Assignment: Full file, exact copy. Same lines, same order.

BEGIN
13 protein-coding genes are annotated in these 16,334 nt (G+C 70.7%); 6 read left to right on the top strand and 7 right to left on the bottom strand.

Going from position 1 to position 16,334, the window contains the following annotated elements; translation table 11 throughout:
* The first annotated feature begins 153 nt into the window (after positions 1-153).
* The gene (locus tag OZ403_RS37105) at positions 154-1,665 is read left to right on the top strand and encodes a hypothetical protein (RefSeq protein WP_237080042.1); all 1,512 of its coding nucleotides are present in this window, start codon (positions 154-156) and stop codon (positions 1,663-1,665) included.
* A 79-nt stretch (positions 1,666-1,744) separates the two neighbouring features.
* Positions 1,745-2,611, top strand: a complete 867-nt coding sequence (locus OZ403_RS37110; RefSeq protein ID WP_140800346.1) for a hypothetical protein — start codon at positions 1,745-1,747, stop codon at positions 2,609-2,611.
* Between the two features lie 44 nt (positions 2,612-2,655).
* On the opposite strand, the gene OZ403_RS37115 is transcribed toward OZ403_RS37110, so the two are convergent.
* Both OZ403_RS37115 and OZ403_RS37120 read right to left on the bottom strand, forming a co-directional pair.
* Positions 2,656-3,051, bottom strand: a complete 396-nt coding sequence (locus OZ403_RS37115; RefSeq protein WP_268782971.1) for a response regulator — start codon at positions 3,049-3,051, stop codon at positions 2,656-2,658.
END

13 protein-coding genes are annotated in these 16,334 nt (G+C 70.7%); 6 read left to right on the top strand and 7 right to left on the bottom strand.

Going from position 1 to position 16,334, the window contains the following annotated elements; translation table 11 throughout:
* The first annotated feature begins 153 nt into the window (after positions 1-153).
* The gene (locus tag OZ403_RS37105) at positions 154-1,665 is read left to right on the top strand and encodes a hypothetical protein (RefSeq protein WP_237080042.1); all 1,512 of its coding nucleotides are present in this window, start codon (positions 154-156) and stop codon (positions 1,663-1,665) included.
* A 79-nt stretch (positions 1,666-1,744) separates the two neighbouring features.
* Positions 1,745-2,611, top strand: a complete 867-nt coding sequence (locus OZ403_RS37110; RefSeq protein ID WP_140800346.1) for a hypothetical protein — start codon at positions 1,745-1,747, stop codon at positions 2,609-2,611.
* Between the two features lie 44 nt (positions 2,612-2,655).
* On the opposite strand, the gene OZ403_RS37115 is transcribed toward OZ403_RS37110, so the two are convergent.
* Both OZ403_RS37115 and OZ403_RS37120 read right to left on the bottom strand, forming a co-directional pair.
* Positions 2,656-3,051, bottom strand: a complete 396-nt coding sequence (locus OZ403_RS37115; RefSeq protein WP_268782971.1) for a response regulator — start codon at positions 3,049-3,051, stop codon at positions 2,656-2,658.